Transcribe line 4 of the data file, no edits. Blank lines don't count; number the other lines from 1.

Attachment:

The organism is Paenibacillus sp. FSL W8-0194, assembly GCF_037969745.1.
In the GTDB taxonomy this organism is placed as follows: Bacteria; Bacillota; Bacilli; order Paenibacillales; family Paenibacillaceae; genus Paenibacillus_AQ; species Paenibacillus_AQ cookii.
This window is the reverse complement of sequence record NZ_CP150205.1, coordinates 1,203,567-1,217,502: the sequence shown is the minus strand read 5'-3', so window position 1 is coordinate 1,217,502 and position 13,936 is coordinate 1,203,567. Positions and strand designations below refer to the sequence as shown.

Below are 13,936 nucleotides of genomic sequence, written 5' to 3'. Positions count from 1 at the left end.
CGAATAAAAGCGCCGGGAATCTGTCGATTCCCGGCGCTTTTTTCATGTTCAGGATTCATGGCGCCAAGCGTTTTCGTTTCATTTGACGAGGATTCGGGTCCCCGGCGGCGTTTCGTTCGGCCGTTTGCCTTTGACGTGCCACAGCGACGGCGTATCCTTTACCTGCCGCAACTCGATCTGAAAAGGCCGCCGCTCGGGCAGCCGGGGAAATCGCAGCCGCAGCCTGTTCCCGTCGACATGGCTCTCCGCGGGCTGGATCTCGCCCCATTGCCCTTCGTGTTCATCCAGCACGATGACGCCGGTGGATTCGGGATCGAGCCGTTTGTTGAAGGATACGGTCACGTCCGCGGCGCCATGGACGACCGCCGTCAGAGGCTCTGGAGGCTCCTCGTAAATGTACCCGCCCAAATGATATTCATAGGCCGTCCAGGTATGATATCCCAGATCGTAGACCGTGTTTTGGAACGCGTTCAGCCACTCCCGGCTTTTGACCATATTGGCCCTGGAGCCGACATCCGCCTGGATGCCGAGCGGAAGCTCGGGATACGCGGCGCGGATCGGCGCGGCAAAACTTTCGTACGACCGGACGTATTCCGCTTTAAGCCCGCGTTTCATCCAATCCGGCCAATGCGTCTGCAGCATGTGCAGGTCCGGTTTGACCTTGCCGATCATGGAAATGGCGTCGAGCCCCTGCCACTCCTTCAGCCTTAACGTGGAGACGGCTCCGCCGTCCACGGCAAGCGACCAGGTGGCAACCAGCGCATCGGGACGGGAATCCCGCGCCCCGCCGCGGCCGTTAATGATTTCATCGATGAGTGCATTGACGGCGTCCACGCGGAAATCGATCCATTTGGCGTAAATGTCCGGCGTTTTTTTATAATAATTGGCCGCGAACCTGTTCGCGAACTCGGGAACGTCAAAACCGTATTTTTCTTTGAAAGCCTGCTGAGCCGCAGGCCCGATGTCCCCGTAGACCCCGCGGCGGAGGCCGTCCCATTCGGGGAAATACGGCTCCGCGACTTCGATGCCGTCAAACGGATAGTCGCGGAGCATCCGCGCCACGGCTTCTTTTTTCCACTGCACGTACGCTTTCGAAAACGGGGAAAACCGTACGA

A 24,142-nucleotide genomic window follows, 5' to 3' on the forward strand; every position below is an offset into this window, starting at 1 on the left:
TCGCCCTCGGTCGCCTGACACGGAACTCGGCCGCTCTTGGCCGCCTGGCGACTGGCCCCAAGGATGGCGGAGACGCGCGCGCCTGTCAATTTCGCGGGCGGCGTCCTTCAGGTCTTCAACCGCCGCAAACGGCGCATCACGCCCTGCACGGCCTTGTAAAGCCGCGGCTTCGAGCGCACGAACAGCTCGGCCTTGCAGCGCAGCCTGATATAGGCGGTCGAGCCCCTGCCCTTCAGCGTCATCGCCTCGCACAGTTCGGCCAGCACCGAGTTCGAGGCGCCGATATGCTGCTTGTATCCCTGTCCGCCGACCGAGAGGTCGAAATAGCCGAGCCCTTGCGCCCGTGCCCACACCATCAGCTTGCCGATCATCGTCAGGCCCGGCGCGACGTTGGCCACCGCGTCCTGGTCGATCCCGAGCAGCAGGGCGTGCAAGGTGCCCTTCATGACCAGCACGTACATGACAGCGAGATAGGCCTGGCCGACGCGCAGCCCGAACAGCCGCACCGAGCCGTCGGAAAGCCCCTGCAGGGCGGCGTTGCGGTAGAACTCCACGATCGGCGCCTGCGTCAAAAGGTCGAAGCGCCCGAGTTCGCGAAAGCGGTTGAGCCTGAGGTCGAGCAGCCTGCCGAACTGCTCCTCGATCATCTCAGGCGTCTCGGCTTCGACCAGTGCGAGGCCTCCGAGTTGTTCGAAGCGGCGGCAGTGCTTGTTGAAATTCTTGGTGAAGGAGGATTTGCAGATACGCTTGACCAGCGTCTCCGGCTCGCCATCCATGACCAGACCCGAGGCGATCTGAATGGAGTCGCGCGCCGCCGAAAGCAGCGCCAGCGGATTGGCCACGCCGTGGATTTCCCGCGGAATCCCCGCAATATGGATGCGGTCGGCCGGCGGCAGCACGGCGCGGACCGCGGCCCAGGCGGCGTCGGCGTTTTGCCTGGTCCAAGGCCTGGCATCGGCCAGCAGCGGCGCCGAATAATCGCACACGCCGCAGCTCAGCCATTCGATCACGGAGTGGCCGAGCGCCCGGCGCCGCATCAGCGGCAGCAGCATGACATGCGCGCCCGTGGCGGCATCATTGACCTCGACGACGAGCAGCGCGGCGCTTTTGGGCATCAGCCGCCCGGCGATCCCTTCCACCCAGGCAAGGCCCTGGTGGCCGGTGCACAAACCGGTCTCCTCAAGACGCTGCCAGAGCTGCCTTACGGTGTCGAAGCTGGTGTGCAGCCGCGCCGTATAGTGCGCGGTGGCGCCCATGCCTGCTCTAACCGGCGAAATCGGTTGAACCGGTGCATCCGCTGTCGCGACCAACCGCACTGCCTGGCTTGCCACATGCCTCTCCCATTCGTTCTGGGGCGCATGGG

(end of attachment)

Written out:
Below are 13,936 nucleotides of genomic sequence, written 5' to 3'. Positions count from 1 at the left end.